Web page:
More than 2,400 plant species discovered in B.C. rainforest
Tuesday, September 18, 2018, 6:28 PM - After trudging through swamps and bushwhacking through sub-alpine thicket, a team of scientists has found around 2,400 species of plants — some it believes may be previously undiscovered — in the Ancient Forest/Chun T'oh Whudujut Provincial Park, a rarely studied inland rainforest 115 kilometres east of Prince George.
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The three-year-long field study by scientists and students at the University of Northern B.C., alongside UBC botanists Trevor Goward and Curtis Björk, found species that weren't known to grow in this part of the province — or anywhere in Canada.
UNBC ecosystem science and management professor Darwyn Coxson remembers when the team first reported seeing a part of the forest near Tree Beard Waterfalls.
"It was a moment to knock [Björk's] socks off, not literally but almost," Coxson told CBC Radio West host Sarah Penton.
Anastrepta orcadensis, found in the Ancient Forest/Chun T'oh Provincial Park. (UNBC)
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"The spray zone around the waterfall had such a richness of species I think in that first afternoon he described 400 species."
According to B.C. Parks, Ancient Forest/Chun T'oh protects a portion of the only inland temperate rainforest in the world.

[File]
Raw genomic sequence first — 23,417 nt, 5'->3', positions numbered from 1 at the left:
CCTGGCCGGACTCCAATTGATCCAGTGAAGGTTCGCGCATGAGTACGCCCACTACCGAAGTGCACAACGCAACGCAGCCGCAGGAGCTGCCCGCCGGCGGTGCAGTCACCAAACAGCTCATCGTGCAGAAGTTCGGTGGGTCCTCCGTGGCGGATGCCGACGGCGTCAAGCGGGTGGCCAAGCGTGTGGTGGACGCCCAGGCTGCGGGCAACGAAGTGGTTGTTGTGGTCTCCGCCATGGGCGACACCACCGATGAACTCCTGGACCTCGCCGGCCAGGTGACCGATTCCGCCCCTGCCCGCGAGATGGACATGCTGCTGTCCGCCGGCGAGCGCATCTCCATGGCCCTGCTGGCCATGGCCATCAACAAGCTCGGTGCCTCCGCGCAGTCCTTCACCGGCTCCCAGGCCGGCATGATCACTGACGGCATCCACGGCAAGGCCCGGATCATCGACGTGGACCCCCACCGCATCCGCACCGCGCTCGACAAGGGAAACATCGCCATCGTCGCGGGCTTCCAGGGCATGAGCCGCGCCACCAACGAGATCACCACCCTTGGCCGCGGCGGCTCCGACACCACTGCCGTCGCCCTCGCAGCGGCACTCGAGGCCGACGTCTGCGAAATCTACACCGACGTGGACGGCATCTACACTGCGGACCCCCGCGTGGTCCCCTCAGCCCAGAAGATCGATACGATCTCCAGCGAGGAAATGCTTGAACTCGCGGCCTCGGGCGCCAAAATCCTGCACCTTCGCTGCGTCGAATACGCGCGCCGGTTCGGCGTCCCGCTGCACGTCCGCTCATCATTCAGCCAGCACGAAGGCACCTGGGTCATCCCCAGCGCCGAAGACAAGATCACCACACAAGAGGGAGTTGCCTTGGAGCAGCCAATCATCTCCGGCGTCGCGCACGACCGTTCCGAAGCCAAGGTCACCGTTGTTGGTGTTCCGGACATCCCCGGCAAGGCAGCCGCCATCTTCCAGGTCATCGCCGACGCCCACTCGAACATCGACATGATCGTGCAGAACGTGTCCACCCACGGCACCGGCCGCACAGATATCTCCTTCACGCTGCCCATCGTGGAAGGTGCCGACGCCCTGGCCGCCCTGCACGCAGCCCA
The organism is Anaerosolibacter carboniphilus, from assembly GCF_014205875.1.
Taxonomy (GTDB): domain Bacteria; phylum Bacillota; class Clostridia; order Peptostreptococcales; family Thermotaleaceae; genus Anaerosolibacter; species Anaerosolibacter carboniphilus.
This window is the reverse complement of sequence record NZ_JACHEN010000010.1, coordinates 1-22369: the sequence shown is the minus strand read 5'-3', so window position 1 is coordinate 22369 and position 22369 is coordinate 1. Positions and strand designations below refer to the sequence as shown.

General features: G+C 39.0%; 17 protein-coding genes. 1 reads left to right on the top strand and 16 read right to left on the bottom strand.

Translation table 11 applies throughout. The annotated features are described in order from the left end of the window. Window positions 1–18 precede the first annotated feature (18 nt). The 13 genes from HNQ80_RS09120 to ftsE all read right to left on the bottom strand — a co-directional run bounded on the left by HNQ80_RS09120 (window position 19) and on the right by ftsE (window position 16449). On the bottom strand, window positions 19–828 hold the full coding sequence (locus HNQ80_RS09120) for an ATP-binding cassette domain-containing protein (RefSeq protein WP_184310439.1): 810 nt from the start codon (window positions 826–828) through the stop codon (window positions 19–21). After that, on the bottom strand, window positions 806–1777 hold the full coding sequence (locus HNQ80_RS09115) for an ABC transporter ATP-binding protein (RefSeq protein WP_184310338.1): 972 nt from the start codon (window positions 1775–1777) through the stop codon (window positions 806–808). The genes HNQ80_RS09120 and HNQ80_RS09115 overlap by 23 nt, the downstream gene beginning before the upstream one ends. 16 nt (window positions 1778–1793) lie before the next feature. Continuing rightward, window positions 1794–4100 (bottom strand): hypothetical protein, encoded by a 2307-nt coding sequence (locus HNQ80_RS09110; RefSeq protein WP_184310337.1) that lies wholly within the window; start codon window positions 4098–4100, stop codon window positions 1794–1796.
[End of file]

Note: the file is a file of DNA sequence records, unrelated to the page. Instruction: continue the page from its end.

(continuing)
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Coxson says the team has conducted more than 100 surveys around the Ancient Forest, documenting the different species of plants.
He adds that among the discoveries are new species of alpine dandelion and sedum.
Physostegia ledinghamii, found in the Ancient Forest/Chun T'oh Provincial Park. (UNBC)
After the field study, Goward and Björk studied the new collections at the UBC herbarium to determine what they were. For the unidentifiable new finds, the plants will be sent for genetic analysis to confirm whether they are new species.
Coxson believes it's important to document B.C.'s botanical diversity in order to fully appreciate it.
"We're very lucky to have such a rich biodiversity heritage in British Columbia and I think it's important we pass that on to future generations," said Coxson.
Read the original story on CBC.ca